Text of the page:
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Two years ago about this time, I had just received word from my Rehab Doctor at Craig Hospital in Denver that in a couple of weeks they planned to discharge me; about three weeks early. I had learned everything that they thought I was ready to learn and it was time to fly on my own. This would become the next step on a journey that had started a couple months before on a ranch in northeastern Montana.

My name is DuWayne and our family ranches in a pretty remote area of Montana. In fact, a couple of months ago, the Washington Post published a story talking about a study that was commissioned to find out the place that was the “most out in the middle of nowhere,” in the lower 48. Our little town placed second. First and third are less than 75 air miles rom here. I also think their data may be flawed as the number one town has both Amtrak and Air service. So we are remote.

My youngest son lives on the homestead that my Grandfather claimed back in 1909. My wife and I live on his brother’s homestead. Our family also still farms and ranches on the land from the maternal side of my family. It has been in our family since 1917. We have deep roots here. The people here are a pretty resilient and independent people. There are very tight family connections and neighbors, if they aren’t related, they are nearly as close as family.

My injury occurred on a beautiful mid winter afternoon in late January. It was a fluke accident that was a combination of a new hobby that I had and work. The spring before, I had purchased a team of work mules and was just starting to use them to help with the feeding of cows. My wife had never ridden with me on the wagon so we were just going to have a nice ride and feed the cows. If you have ever been around horses or mules, you know that sometimes on those nice days they really start to feel good and maybe a little frisky. Today was that day. My wife ran in the house to get something and I was driving the team in a circle. I was leaning too far ahead, and when we hit a hole I toppled over the front of the wagon. I remember telling myself, “this isn’t good!” It wasn’t. When I landed on my head I saw stars. As I looked back and the wheels were coming. For whatever reason, they all missed me. The mules went back to the barn and my wife and the dogs came to my side. I knew my life was changed, likely forever.

The first thing I told my wife we needed to keep our act together and she needed to call the ambulance. While most of the ranch has good cell phone coverage our home yard is hit and miss, but that day 911 went through. While my old cow dog sat on my chest, the phone call went through to dispatch to get the ambulance coming. As I said before, our town an county stick together. We have managed, largely through donations of the community, to be able to keep an excellent volunteer ambulance service and even a local hospital.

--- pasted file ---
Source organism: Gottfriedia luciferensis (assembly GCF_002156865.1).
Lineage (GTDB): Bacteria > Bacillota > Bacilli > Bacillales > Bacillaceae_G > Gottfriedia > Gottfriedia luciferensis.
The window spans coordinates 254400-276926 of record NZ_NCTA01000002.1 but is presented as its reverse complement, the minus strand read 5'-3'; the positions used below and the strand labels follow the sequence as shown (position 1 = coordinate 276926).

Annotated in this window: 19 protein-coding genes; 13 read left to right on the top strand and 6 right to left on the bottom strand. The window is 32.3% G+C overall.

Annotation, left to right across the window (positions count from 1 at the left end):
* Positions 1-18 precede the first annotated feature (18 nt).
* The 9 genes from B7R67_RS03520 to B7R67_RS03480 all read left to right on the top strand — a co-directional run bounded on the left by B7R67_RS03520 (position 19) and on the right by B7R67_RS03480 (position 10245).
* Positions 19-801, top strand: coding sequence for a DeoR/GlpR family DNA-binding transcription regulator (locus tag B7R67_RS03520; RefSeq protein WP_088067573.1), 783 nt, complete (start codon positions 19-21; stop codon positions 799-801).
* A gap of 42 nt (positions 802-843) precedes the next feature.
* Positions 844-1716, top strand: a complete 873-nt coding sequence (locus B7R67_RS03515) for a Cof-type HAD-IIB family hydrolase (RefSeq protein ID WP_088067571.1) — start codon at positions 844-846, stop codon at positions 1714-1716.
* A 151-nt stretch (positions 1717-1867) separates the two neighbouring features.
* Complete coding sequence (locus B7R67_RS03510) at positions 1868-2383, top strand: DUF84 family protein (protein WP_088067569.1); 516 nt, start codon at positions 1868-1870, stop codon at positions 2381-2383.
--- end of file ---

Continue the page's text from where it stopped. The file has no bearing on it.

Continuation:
In less than half hour, the ambulance pulled into the yard, escorted by the deputy Sheriff. I am a big guy, so three was better. Because of the nature of my injury, the trauma team at the hospital had been paged and the ambulance plane from Billings, nearly 300 miles away was on its way. From then on, for the next few days, my life was out of my own control. From the time I reached the local hospital and for the next week I remember only bits and pieces. My journey as a quadriplegic had begun. Not only for me, but for my family an my community, near and far. My first plane ride sent me to Billings. After reviewing my radiology reports, they felt like I would be better served by going to Denver. My wife had only planned to be gone for a couple days but now things had changed. One of my boys was going to be back at the ranch taking care of things. My two other boys came to Denver to be with Carrie and I. The surgeon told my family that I “might” have some use of my hands when the surgery was completed. As a C7, that was the likely prognosis. I had use of both hands and arms when I got it the ambulance the afternoon before. I am very thankful the doctors were wrong. As soon as I started to come around, I asked for a pen and paper and to the surprise of nearly everyone, I wrote on the paper. I simply wrote, “Craig!” Unknown to me, my wife had already contacted them.

I started my learning process. One that will likely consume the rest of my life. I was dependent on others for my care. From a feeding tube to a trach and everything in between. The care I received at Denver Health was the best. Support messages from all over the state of Montana poured in. A GOFUNDME was started as well as fundraisers back home. I had been a teacher for 25 years and cards and messages from students and parents from many years ago came in from all over. The countdown to Craig began. My personal and family’s journey was just beginning.


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